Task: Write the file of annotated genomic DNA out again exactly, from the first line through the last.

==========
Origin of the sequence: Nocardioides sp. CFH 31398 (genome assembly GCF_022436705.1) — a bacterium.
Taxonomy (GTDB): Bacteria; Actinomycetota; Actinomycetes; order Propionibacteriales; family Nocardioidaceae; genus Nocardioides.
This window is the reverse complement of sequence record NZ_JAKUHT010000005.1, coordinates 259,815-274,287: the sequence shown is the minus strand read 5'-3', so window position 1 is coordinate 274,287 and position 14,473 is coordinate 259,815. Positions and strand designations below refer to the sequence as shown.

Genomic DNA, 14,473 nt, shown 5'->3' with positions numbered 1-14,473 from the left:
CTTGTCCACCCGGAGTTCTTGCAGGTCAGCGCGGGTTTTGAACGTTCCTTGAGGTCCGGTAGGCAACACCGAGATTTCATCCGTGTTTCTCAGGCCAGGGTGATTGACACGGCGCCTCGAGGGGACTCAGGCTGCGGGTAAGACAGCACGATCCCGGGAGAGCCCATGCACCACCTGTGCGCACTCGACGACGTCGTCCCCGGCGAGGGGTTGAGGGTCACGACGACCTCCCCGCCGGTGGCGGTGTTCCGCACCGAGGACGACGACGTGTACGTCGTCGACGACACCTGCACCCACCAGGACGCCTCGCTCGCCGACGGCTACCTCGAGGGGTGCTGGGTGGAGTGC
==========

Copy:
Origin of the sequence: Nocardioides sp. CFH 31398 (genome assembly GCF_022436705.1) — a bacterium.
Taxonomy (GTDB): Bacteria; Actinomycetota; Actinomycetes; order Propionibacteriales; family Nocardioidaceae; genus Nocardioides.
This window is the reverse complement of sequence record NZ_JAKUHT010000005.1, coordinates 259,815-274,287: the sequence shown is the minus strand read 5'-3', so window position 1 is coordinate 274,287 and position 14,473 is coordinate 259,815. Positions and strand designations below refer to the sequence as shown.

Genomic DNA, 14,473 nt, shown 5'->3' with positions numbered 1-14,473 from the left:
CTTGTCCACCCGGAGTTCTTGCAGGTCAGCGCGGGTTTTGAACGTTCCTTGAGGTCCGGTAGGCAACACCGAGATTTCATCCGTGTTTCTCAGGCCAGGGTGATTGACACGGCGCCTCGAGGGGACTCAGGCTGCGGGTAAGACAGCACGATCCCGGGAGAGCCCATGCACCACCTGTGCGCACTCGACGACGTCGTCCCCGGCGAGGGGTTGAGGGTCACGACGACCTCCCCGCCGGTGGCGGTGTTCCGCACCGAGGACGACGACGTGTACGTCGTCGACGACACCTGCACCCACCAGGACGCCTCGCTCGCCGACGGCTACCTCGAGGGGTGCTGGGTGGAGTGC